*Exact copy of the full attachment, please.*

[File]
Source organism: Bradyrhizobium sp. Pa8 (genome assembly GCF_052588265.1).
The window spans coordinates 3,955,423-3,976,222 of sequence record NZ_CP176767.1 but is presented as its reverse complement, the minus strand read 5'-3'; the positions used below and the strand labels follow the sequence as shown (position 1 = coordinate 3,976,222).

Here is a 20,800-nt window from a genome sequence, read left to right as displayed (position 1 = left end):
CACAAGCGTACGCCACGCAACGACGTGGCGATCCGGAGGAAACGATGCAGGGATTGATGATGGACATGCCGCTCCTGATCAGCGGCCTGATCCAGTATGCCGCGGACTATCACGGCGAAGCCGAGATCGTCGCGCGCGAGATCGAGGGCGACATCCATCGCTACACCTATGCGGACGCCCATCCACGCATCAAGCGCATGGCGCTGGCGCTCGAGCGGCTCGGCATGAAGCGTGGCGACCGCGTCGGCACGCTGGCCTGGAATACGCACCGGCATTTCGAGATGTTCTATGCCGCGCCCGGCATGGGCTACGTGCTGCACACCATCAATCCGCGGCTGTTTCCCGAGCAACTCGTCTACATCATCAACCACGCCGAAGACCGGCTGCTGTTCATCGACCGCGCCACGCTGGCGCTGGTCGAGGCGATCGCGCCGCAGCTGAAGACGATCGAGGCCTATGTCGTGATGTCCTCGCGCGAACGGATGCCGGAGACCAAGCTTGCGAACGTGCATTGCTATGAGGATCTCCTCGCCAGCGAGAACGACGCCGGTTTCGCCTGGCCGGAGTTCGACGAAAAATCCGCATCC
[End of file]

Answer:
Source organism: Bradyrhizobium sp. Pa8 (genome assembly GCF_052588265.1).
The window spans coordinates 3,955,423-3,976,222 of sequence record NZ_CP176767.1 but is presented as its reverse complement, the minus strand read 5'-3'; the positions used below and the strand labels follow the sequence as shown (position 1 = coordinate 3,976,222).

Here is a 20,800-nt window from a genome sequence, read left to right as displayed (position 1 = left end):
CACAAGCGTACGCCACGCAACGACGTGGCGATCCGGAGGAAACGATGCAGGGATTGATGATGGACATGCCGCTCCTGATCAGCGGCCTGATCCAGTATGCCGCGGACTATCACGGCGAAGCCGAGATCGTCGCGCGCGAGATCGAGGGCGACATCCATCGCTACACCTATGCGGACGCCCATCCACGCATCAAGCGCATGGCGCTGGCGCTCGAGCGGCTCGGCATGAAGCGTGGCGACCGCGTCGGCACGCTGGCCTGGAATACGCACCGGCATTTCGAGATGTTCTATGCCGCGCCCGGCATGGGCTACGTGCTGCACACCATCAATCCGCGGCTGTTTCCCGAGCAACTCGTCTACATCATCAACCACGCCGAAGACCGGCTGCTGTTCATCGACCGCGCCACGCTGGCGCTGGTCGAGGCGATCGCGCCGCAGCTGAAGACGATCGAGGCCTATGTCGTGATGTCCTCGCGCGAACGGATGCCGGAGACCAAGCTTGCGAACGTGCATTGCTATGAGGATCTCCTCGCCAGCGAGAACGACGCCGGTTTCGCCTGGCCGGAGTTCGACGAAAAATCCGCATCC